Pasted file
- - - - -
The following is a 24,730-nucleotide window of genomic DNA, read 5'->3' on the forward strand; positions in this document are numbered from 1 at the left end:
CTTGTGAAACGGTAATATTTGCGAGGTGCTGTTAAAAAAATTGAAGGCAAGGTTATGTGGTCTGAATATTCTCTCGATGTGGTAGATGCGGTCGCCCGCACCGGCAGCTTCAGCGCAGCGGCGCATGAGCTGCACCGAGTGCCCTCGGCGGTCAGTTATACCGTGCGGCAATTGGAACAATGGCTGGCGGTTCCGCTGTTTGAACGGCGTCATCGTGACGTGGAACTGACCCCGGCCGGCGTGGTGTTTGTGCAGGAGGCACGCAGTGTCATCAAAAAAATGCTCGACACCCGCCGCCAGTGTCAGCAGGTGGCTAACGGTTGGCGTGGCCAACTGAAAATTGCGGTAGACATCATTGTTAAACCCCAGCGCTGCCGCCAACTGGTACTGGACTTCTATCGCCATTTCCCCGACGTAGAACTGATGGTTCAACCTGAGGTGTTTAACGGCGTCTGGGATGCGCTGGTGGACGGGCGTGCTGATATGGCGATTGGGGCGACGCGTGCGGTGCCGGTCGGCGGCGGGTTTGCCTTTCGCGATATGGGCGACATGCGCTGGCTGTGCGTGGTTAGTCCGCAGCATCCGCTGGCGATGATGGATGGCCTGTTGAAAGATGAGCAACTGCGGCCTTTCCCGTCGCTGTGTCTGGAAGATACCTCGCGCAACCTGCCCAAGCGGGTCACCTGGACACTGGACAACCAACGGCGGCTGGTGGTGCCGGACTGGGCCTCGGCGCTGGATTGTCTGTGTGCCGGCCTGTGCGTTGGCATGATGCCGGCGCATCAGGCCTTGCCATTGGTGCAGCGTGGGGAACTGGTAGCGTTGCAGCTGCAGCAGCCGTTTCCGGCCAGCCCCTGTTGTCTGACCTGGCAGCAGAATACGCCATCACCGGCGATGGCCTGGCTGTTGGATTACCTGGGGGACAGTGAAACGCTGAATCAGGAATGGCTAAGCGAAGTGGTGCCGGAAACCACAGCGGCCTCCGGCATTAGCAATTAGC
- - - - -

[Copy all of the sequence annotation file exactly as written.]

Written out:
The following is a 24,730-nucleotide window of genomic DNA, read 5'->3' on the forward strand; positions in this document are numbered from 1 at the left end:
CTTGTGAAACGGTAATATTTGCGAGGTGCTGTTAAAAAAATTGAAGGCAAGGTTATGTGGTCTGAATATTCTCTCGATGTGGTAGATGCGGTCGCCCGCACCGGCAGCTTCAGCGCAGCGGCGCATGAGCTGCACCGAGTGCCCTCGGCGGTCAGTTATACCGTGCGGCAATTGGAACAATGGCTGGCGGTTCCGCTGTTTGAACGGCGTCATCGTGACGTGGAACTGACCCCGGCCGGCGTGGTGTTTGTGCAGGAGGCACGCAGTGTCATCAAAAAAATGCTCGACACCCGCCGCCAGTGTCAGCAGGTGGCTAACGGTTGGCGTGGCCAACTGAAAATTGCGGTAGACATCATTGTTAAACCCCAGCGCTGCCGCCAACTGGTACTGGACTTCTATCGCCATTTCCCCGACGTAGAACTGATGGTTCAACCTGAGGTGTTTAACGGCGTCTGGGATGCGCTGGTGGACGGGCGTGCTGATATGGCGATTGGGGCGACGCGTGCGGTGCCGGTCGGCGGCGGGTTTGCCTTTCGCGATATGGGCGACATGCGCTGGCTGTGCGTGGTTAGTCCGCAGCATCCGCTGGCGATGATGGATGGCCTGTTGAAAGATGAGCAACTGCGGCCTTTCCCGTCGCTGTGTCTGGAAGATACCTCGCGCAACCTGCCCAAGCGGGTCACCTGGACACTGGACAACCAACGGCGGCTGGTGGTGCCGGACTGGGCCTCGGCGCTGGATTGTCTGTGTGCCGGCCTGTGCGTTGGCATGATGCCGGCGCATCAGGCCTTGCCATTGGTGCAGCGTGGGGAACTGGTAGCGTTGCAGCTGCAGCAGCCGTTTCCGGCCAGCCCCTGTTGTCTGACCTGGCAGCAGAATACGCCATCACCGGCGATGGCCTGGCTGTTGGATTACCTGGGGGACAGTGAAACGCTGAATCAGGAATGGCTAAGCGAAGTGGTGCCGGAAACCACAGCGGCCTCCGGCATTAGCAATTAGC